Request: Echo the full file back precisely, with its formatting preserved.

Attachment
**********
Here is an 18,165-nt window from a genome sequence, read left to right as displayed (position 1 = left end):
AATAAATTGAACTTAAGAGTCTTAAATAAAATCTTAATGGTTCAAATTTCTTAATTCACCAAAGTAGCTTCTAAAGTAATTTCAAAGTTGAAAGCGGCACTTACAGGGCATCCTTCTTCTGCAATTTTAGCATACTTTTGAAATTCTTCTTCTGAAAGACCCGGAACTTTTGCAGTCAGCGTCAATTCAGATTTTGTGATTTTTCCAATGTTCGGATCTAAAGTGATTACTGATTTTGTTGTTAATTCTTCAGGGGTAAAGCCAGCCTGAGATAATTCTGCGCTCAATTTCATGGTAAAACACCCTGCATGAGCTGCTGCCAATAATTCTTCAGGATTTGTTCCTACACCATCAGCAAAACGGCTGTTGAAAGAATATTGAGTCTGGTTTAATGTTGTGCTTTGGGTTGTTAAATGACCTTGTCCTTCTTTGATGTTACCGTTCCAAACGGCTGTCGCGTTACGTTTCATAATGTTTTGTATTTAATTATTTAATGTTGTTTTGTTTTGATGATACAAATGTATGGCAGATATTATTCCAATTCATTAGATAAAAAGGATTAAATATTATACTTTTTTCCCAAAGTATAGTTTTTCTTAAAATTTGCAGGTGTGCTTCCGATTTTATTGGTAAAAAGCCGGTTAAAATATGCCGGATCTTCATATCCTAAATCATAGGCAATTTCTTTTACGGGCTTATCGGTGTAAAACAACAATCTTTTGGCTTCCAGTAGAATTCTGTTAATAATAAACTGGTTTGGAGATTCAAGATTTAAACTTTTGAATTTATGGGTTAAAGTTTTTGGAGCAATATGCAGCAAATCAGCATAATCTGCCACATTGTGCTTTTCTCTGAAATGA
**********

Here is an 18,165-nt window from a genome sequence, read left to right as displayed (position 1 = left end):
AATAAATTGAACTTAAGAGTCTTAAATAAAATCTTAATGGTTCAAATTTCTTAATTCACCAAAGTAGCTTCTAAAGTAATTTCAAAGTTGAAAGCGGCACTTACAGGGCATCCTTCTTCTGCAATTTTAGCATACTTTTGAAATTCTTCTTCTGAAAGACCCGGAACTTTTGCAGTCAGCGTCAATTCAGATTTTGTGATTTTTCCAATGTTCGGATCTAAAGTGATTACTGATTTTGTTGTTAATTCTTCAGGGGTAAAGCCAGCCTGAGATAATTCTGCGCTCAATTTCATGGTAAAACACCCTGCATGAGCTGCTGCCAATAATTCTTCAGGATTTGTTCCTACACCATCAGCAAAACGGCTGTTGAAAGAATATTGAGTCTGGTTTAATGTTGTGCTTTGGGTTGTTAAATGACCTTGTCCTTCTTTGATGTTACCGTTCCAAACGGCTGTCGCGTTACGTTTCATAATGTTTTGTATTTAATTATTTAATGTTGTTTTGTTTTGATGATACAAATGTATGGCAGATATTATTCCAATTCATTAGATAAAAAGGATTAAATATTATACTTTTTTCCCAAAGTATAGTTTTTCTTAAAATTTGCAGGTGTGCTTCCGATTTTATTGGTAAAAAGCCGGTTAAAATATGCCGGATCTTCATATCCTAAATCATAGGCAATTTCTTTTACGGGCTTATCGGTGTAAAACAACAATCTTTTGGCTTCCAGTAGAATTCTGTTAATAATAAACTGGTTTGGAGATTCAAGATTTAAACTTTTGAATTTATGGGTTAAAGTTTTTGGAGCAATATGCAGCAAATCAGCATAATCTGCCACATTGTGCTTTTCTCTGAAATGA